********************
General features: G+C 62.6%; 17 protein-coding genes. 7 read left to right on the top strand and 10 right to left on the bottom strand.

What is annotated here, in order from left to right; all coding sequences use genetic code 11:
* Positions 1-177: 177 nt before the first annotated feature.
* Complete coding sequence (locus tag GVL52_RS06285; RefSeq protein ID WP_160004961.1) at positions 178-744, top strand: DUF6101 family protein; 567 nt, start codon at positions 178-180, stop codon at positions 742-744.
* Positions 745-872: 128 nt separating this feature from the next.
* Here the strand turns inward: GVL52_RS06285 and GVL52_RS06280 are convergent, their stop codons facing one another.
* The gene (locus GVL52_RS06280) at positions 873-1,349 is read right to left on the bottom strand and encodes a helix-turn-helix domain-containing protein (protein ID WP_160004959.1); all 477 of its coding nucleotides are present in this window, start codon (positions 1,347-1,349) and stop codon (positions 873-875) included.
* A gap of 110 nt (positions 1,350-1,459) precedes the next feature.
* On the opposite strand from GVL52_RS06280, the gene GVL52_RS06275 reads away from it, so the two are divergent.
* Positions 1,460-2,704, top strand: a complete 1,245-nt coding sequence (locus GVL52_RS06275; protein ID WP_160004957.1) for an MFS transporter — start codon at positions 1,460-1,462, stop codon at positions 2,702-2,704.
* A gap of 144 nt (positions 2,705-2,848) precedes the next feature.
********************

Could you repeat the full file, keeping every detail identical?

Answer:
General features: G+C 62.6%; 17 protein-coding genes. 7 read left to right on the top strand and 10 right to left on the bottom strand.

What is annotated here, in order from left to right; all coding sequences use genetic code 11:
* Positions 1-177: 177 nt before the first annotated feature.
* Complete coding sequence (locus tag GVL52_RS06285; RefSeq protein ID WP_160004961.1) at positions 178-744, top strand: DUF6101 family protein; 567 nt, start codon at positions 178-180, stop codon at positions 742-744.
* Positions 745-872: 128 nt separating this feature from the next.
* Here the strand turns inward: GVL52_RS06285 and GVL52_RS06280 are convergent, their stop codons facing one another.
* The gene (locus GVL52_RS06280) at positions 873-1,349 is read right to left on the bottom strand and encodes a helix-turn-helix domain-containing protein (protein ID WP_160004959.1); all 477 of its coding nucleotides are present in this window, start codon (positions 1,347-1,349) and stop codon (positions 873-875) included.
* A gap of 110 nt (positions 1,350-1,459) precedes the next feature.
* On the opposite strand from GVL52_RS06280, the gene GVL52_RS06275 reads away from it, so the two are divergent.
* Positions 1,460-2,704, top strand: a complete 1,245-nt coding sequence (locus GVL52_RS06275; protein ID WP_160004957.1) for an MFS transporter — start codon at positions 1,460-1,462, stop codon at positions 2,702-2,704.
* A gap of 144 nt (positions 2,705-2,848) precedes the next feature.